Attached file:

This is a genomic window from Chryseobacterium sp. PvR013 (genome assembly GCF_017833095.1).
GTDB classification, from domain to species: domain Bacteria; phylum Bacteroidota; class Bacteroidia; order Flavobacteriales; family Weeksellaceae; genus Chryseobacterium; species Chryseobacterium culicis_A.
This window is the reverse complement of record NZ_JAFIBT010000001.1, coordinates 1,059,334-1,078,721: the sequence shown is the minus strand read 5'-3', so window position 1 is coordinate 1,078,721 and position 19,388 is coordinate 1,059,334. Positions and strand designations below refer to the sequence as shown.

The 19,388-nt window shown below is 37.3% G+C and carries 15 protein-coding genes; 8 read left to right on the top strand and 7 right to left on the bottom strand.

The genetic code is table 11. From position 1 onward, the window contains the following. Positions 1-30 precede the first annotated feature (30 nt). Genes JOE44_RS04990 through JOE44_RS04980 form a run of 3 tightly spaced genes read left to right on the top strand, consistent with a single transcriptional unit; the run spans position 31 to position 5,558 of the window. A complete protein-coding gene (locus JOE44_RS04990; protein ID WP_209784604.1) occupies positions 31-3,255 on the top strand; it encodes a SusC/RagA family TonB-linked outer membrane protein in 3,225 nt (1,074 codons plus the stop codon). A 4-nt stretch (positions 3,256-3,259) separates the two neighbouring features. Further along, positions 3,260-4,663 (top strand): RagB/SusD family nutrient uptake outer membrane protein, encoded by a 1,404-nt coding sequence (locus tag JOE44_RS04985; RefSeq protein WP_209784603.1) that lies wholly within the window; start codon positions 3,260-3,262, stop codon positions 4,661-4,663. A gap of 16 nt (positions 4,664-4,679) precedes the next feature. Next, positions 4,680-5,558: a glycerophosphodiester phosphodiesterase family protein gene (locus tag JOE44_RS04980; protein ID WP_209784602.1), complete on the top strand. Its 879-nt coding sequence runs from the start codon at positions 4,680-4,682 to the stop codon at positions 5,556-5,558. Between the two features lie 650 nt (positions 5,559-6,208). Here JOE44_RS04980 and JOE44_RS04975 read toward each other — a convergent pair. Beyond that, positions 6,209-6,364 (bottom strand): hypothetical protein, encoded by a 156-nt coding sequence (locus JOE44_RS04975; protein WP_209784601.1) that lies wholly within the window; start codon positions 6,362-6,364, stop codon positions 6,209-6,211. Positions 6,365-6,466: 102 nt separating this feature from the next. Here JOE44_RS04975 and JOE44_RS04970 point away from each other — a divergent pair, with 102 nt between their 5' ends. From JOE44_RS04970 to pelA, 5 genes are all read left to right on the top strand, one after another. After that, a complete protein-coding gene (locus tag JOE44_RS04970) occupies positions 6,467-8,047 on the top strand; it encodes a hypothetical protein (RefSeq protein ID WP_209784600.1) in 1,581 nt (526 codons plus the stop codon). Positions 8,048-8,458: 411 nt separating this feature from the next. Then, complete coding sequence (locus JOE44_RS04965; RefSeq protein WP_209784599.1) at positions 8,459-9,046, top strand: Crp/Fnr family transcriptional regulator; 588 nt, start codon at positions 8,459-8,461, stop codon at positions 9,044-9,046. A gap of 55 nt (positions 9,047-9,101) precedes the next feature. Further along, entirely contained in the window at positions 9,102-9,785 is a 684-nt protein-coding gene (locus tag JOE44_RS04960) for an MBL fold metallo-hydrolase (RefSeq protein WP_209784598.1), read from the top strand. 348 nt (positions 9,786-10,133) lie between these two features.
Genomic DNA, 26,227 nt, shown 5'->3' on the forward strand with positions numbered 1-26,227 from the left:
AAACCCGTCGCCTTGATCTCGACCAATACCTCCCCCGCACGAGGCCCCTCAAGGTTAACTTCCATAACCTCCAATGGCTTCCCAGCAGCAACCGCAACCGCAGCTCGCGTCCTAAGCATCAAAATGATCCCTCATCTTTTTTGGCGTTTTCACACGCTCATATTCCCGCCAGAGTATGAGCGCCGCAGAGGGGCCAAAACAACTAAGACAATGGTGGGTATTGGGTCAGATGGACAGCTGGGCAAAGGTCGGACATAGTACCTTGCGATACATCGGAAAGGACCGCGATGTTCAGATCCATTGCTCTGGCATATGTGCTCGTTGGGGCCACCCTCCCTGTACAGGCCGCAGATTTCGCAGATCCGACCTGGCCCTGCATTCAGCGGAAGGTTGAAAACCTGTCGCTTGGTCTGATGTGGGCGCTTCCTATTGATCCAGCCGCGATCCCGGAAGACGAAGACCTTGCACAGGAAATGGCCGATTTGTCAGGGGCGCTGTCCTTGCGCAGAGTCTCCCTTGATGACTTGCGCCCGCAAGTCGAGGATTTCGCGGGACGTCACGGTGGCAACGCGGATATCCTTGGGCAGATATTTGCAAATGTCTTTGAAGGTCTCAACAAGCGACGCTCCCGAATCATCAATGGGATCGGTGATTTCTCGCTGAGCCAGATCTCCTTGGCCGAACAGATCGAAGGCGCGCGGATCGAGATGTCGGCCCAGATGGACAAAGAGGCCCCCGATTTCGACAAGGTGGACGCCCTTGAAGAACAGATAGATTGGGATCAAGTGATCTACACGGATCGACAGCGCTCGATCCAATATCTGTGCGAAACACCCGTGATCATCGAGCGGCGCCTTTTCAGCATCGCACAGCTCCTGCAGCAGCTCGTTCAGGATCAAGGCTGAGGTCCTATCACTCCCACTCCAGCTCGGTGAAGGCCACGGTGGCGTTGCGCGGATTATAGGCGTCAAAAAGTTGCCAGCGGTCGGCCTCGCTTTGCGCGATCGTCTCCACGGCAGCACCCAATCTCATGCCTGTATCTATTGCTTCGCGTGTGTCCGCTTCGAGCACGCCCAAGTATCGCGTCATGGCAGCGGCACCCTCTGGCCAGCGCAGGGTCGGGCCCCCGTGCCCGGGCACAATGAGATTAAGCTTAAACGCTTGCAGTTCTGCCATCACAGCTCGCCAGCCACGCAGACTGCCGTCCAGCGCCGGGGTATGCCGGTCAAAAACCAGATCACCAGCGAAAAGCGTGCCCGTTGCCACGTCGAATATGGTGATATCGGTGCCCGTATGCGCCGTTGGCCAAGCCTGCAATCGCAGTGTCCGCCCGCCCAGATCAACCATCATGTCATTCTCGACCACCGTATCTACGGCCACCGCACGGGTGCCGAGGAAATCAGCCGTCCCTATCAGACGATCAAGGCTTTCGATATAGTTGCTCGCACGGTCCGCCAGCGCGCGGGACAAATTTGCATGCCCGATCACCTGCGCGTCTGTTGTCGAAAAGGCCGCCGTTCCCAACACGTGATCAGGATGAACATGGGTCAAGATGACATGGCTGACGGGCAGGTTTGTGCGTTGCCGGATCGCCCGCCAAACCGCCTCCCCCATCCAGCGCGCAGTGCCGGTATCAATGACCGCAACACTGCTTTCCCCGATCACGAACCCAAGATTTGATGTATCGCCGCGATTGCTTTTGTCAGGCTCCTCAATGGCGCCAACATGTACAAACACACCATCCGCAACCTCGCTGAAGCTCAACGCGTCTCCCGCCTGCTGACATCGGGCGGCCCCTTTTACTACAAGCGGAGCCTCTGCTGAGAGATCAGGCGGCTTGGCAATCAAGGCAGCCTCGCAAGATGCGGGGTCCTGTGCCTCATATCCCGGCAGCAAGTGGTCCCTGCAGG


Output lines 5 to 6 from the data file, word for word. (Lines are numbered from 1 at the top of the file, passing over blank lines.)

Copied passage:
The genetic code is table 11. From position 1 onward, the window contains the following. Positions 1-30 precede the first annotated feature (30 nt). Genes JOE44_RS04990 through JOE44_RS04980 form a run of 3 tightly spaced genes read left to right on the top strand, consistent with a single transcriptional unit; the run spans position 31 to position 5,558 of the window. A complete protein-coding gene (locus JOE44_RS04990; protein ID WP_209784604.1) occupies positions 31-3,255 on the top strand; it encodes a SusC/RagA family TonB-linked outer membrane protein in 3,225 nt (1,074 codons plus the stop codon). A 4-nt stretch (positions 3,256-3,259) separates the two neighbouring features. Further along, positions 3,260-4,663 (top strand): RagB/SusD family nutrient uptake outer membrane protein, encoded by a 1,404-nt coding sequence (locus tag JOE44_RS04985; RefSeq protein WP_209784603.1) that lies wholly within the window; start codon positions 3,260-3,262, stop codon positions 4,661-4,663. A gap of 16 nt (positions 4,664-4,679) precedes the next feature. Next, positions 4,680-5,558: a glycerophosphodiester phosphodiesterase family protein gene (locus tag JOE44_RS04980; protein ID WP_209784602.1), complete on the top strand. Its 879-nt coding sequence runs from the start codon at positions 4,680-4,682 to the stop codon at positions 5,556-5,558. Between the two features lie 650 nt (positions 5,559-6,208). Here JOE44_RS04980 and JOE44_RS04975 read toward each other — a convergent pair. Beyond that, positions 6,209-6,364 (bottom strand): hypothetical protein, encoded by a 156-nt coding sequence (locus JOE44_RS04975; protein WP_209784601.1) that lies wholly within the window; start codon positions 6,362-6,364, stop codon positions 6,209-6,211. Positions 6,365-6,466: 102 nt separating this feature from the next. Here JOE44_RS04975 and JOE44_RS04970 point away from each other — a divergent pair, with 102 nt between their 5' ends. From JOE44_RS04970 to pelA, 5 genes are all read left to right on the top strand, one after another. After that, a complete protein-coding gene (locus tag JOE44_RS04970) occupies positions 6,467-8,047 on the top strand; it encodes a hypothetical protein (RefSeq protein ID WP_209784600.1) in 1,581 nt (526 codons plus the stop codon). Positions 8,048-8,458: 411 nt separating this feature from the next. Then, complete coding sequence (locus JOE44_RS04965; RefSeq protein WP_209784599.1) at positions 8,459-9,046, top strand: Crp/Fnr family transcriptional regulator; 588 nt, start codon at positions 8,459-8,461, stop codon at positions 9,044-9,046. A gap of 55 nt (positions 9,047-9,101) precedes the next feature. Further along, entirely contained in the window at positions 9,102-9,785 is a 684-nt protein-coding gene (locus tag JOE44_RS04960) for an MBL fold metallo-hydrolase (RefSeq protein WP_209784598.1), read from the top strand. 348 nt (positions 9,786-10,133) lie between these two features.
Genomic DNA, 26,227 nt, shown 5'->3' on the forward strand with positions numbered 1-26,227 from the left: